Sumerian/Grammar/Lesson Seven - Ergativity in Sumerian
What is Ergativity?
Subjects and Objects
In English, we're used to talking about the subject and object of a sentence. In fact, almost every language in the Indo-European language family uses this mechanism in its syntax. Consider the sentence:
The student studied the Sumerian tablet.
The subject, in English anyway, comes just before the verb, and the object after. So here we have the student as our subject, and the Sumerian tablet as our object.
Only slightly more complicated is the distinction between direct and indirect objects. Consider the sentence:
The student gave the curator a Sumerian tablet.
Here, as before, our subject the student lies in front of the verb. But now, we have two noun phrases after the verb: the curator and a Sumerian tablet. In English, we call a Sumerian tablet the direct object (here, the object actually being given) and we call the curator the indirect object.
Hopefully you're familiar with these terms. If you're not, you can brush up with any decent English grammar or linguistic introductory text that focuses on English.
Transitive vs Intransitive
But there are other types of sentences too, ones that have no object at all. These types of sentences are called "intransitive", and sentences with objects are called "transitive". Consider the intransitive sentence:
The student napped.
We don't need anything after napped, as we did before with gave. These types of sentences are equally common in English. Again, though, we call the noun phrase before the verb the subject.
Agents and Patients
Ergative languages, in contrast, have another way to mark these roles in a sentence. They use "agents" and "patients" instead of subjects and objects. Consider, for instance, the transitive sentence:
The curator woke up the student.
In ergative terms, the curator is the agent of this sentence - the one doing the action. Also, the student is called the patient - the one to whom the action is being done.
So what happens in intransitive sentences? Let's take a look at the sentence:
The student awoke.
Here, the student is the one to whom the awakening is happening - and so we would assign the syntactic role of patient to this noun phrase.
So we can see how the "subject" in English becomes the "agent" of a transitive sentence, but the "patient" of an intransitive sentence! It's all in your perspective, I guess.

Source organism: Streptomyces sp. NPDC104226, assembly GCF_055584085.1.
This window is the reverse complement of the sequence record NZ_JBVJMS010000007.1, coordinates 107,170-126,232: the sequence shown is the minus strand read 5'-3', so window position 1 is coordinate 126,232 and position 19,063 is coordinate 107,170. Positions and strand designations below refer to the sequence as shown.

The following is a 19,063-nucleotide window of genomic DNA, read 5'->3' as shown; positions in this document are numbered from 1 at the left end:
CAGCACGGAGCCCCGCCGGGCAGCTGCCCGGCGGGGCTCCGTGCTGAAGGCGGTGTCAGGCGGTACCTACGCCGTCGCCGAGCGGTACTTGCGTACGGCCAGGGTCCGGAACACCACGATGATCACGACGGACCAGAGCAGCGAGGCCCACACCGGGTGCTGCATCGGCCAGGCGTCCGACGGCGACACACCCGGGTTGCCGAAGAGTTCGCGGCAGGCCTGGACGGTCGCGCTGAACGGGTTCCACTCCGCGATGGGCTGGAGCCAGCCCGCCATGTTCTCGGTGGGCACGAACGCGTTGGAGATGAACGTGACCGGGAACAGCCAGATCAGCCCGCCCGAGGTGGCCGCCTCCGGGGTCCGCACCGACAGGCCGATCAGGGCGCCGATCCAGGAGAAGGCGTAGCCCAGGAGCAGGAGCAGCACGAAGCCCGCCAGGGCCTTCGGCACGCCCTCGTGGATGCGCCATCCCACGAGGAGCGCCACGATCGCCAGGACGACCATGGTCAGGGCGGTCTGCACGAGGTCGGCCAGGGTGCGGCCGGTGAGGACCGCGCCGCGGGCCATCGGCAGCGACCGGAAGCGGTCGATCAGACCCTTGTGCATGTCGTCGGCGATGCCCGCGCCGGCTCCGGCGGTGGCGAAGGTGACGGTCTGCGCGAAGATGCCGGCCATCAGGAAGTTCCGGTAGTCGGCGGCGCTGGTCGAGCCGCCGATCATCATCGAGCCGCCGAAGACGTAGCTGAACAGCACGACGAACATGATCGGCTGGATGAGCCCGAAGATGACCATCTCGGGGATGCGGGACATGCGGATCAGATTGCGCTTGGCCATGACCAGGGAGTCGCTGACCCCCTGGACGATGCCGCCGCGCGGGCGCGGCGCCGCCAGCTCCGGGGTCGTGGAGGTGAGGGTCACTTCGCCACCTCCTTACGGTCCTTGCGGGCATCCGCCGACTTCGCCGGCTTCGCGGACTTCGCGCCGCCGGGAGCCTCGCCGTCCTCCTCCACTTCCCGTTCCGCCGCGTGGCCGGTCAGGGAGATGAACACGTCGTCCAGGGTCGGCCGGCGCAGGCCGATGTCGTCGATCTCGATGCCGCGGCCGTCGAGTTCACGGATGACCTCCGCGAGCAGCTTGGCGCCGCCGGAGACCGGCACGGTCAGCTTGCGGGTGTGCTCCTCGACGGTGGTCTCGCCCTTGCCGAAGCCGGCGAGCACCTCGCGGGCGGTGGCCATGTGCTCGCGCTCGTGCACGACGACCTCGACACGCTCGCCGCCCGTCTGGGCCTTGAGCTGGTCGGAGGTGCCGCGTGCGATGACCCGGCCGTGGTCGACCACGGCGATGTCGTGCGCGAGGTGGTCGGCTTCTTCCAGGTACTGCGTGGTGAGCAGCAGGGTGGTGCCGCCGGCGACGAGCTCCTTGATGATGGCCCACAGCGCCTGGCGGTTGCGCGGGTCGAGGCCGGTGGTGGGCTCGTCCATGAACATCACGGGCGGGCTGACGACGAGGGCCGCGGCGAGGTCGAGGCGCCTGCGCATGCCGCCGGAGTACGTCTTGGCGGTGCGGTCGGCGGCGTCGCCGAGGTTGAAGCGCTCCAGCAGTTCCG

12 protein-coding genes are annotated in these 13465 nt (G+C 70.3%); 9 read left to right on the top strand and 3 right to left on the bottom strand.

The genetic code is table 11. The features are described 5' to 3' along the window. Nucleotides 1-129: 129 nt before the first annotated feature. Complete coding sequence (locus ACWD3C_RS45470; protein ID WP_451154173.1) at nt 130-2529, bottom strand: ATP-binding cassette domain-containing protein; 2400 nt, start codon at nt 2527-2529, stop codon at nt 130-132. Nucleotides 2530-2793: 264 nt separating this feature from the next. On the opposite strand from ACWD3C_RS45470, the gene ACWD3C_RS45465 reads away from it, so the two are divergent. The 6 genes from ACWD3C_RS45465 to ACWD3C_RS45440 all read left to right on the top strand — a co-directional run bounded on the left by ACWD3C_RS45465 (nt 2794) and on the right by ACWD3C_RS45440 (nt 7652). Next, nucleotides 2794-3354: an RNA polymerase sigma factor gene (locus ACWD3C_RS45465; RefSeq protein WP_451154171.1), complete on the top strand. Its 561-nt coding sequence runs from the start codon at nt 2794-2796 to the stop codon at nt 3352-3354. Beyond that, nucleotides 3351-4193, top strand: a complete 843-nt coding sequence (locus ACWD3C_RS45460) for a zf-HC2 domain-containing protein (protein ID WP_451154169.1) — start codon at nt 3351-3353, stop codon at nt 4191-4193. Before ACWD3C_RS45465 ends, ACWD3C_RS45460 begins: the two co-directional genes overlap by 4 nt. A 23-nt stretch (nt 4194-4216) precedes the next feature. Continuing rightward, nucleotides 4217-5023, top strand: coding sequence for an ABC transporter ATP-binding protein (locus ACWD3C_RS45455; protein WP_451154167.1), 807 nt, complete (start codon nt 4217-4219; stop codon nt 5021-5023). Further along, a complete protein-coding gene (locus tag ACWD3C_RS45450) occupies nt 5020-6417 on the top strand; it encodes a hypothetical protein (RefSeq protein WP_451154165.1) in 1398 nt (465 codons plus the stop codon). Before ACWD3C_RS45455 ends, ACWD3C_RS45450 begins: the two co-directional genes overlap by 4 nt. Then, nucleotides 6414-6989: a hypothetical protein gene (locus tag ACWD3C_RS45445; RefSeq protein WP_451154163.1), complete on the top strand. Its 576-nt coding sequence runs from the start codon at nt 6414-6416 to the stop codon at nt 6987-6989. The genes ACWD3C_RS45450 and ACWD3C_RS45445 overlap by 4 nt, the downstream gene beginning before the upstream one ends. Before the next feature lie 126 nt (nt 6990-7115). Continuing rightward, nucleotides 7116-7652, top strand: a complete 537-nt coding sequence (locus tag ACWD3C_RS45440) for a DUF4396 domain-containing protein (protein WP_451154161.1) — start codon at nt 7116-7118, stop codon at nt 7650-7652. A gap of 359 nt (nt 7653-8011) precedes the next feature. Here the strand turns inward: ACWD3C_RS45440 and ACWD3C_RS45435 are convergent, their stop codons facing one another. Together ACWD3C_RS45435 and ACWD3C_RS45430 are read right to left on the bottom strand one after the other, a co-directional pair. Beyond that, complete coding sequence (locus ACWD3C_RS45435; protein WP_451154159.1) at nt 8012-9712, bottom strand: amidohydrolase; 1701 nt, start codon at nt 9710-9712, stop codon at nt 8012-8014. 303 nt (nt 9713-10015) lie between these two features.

How does Sumerian use Ergativity?
As it turns out, quite a few languages use ergativity. However, it's extremely uncommon for a language to be completely ergative. Sumerian, like most languages with ergative features, is actually "split-ergative", meaning that sometimes Sumerian uses ergative cases, and sometimes it uses the familiar "subject/object" cases.
We'll get into more detail in later lessons about when Sumerian uses the subject/object case system, but for now, we're just going to focus on the ergative aspects of the language.
A transitive example
As it turns out, we've already seen the case markers for the ergative cases, both in lesson three and in lesson six. Let's look at our example sentence from lesson six again, from "Enki's journey to Nibru":
. . . .
In this sentence, the temple (e) is the thing being built, our patient. We see that the .Ø marker is used for the absolutive case. Remember, since this is a transitive sentence, the object of action is called the patient, and the case used is called the absolutive case.
Note, however, that the agent in this sentence is implicit - since we don't know who exactly the agent is, we just translate the subject into English as "he". In this sentence, we have no noun phrases marked in the ergative case. Below, we'll take a look at a sentence that has an explicit marker.
An intransitive example
Let's also look at an intransitive sentence, from "Enlil and Ninlil" (ETCSL number 18.104.22.168):
We begin, as always, by analyzing our phrases. First up is the name Enlil, who was a deity in Sumerian lore. This phrase is unmarked, leading us to guess that it is actually in the absolutive case.
Our final phrase is the verb chain. The root of the chain is ĝen, meaning to go or to travel. i. at the front is just a filler vowel that Sumerian uses if a verb has no other markings, but we want to put it in the "finite aspect" (which you can think of as past tense). So we translate this verb simply as
Couldn't be simpler! Now, Enlil being the subject of an intransitive verb, we can confirm our suspicions that it was indeed in the absolutive case, and hence unmarked.
An example with the ergative case marker
So far we haven't run into the ergative case marker, only the absolutive. That's because our sentences that had ergative subjects have all lacked explicit subjects to this point. Let's look at the following example, from "The Lament for Urim" (ETCSL reference 22.214.171.124):